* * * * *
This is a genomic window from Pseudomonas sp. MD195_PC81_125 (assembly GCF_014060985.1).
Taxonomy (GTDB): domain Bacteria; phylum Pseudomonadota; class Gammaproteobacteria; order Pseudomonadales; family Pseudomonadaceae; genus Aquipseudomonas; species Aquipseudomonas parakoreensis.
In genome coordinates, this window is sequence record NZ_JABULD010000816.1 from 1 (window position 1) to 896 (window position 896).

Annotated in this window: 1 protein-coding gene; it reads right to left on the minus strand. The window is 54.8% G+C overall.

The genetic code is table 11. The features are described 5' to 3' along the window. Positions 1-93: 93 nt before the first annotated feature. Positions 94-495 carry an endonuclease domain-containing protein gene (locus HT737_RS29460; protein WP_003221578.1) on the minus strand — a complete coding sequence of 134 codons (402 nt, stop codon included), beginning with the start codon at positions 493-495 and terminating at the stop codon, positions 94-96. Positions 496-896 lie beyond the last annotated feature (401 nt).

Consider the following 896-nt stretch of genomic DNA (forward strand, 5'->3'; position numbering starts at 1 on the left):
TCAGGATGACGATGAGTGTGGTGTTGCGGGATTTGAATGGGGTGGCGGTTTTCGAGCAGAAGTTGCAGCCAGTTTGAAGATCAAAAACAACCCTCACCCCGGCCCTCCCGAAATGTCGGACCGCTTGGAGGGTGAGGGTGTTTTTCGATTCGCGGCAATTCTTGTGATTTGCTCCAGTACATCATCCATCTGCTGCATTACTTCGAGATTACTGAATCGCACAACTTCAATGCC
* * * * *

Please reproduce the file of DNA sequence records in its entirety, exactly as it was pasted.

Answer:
This is a genomic window from Pseudomonas sp. MD195_PC81_125 (assembly GCF_014060985.1).
Taxonomy (GTDB): domain Bacteria; phylum Pseudomonadota; class Gammaproteobacteria; order Pseudomonadales; family Pseudomonadaceae; genus Aquipseudomonas; species Aquipseudomonas parakoreensis.
In genome coordinates, this window is sequence record NZ_JABULD010000816.1 from 1 (window position 1) to 896 (window position 896).

Annotated in this window: 1 protein-coding gene; it reads right to left on the minus strand. The window is 54.8% G+C overall.

The genetic code is table 11. The features are described 5' to 3' along the window. Positions 1-93: 93 nt before the first annotated feature. Positions 94-495 carry an endonuclease domain-containing protein gene (locus HT737_RS29460; protein WP_003221578.1) on the minus strand — a complete coding sequence of 134 codons (402 nt, stop codon included), beginning with the start codon at positions 493-495 and terminating at the stop codon, positions 94-96. Positions 496-896 lie beyond the last annotated feature (401 nt).

Consider the following 896-nt stretch of genomic DNA (forward strand, 5'->3'; position numbering starts at 1 on the left):
TCAGGATGACGATGAGTGTGGTGTTGCGGGATTTGAATGGGGTGGCGGTTTTCGAGCAGAAGTTGCAGCCAGTTTGAAGATCAAAAACAACCCTCACCCCGGCCCTCCCGAAATGTCGGACCGCTTGGAGGGTGAGGGTGTTTTTCGATTCGCGGCAATTCTTGTGATTTGCTCCAGTACATCATCCATCTGCTGCATTACTTCGAGATTACTGAATCGCACAACTTCAATGCC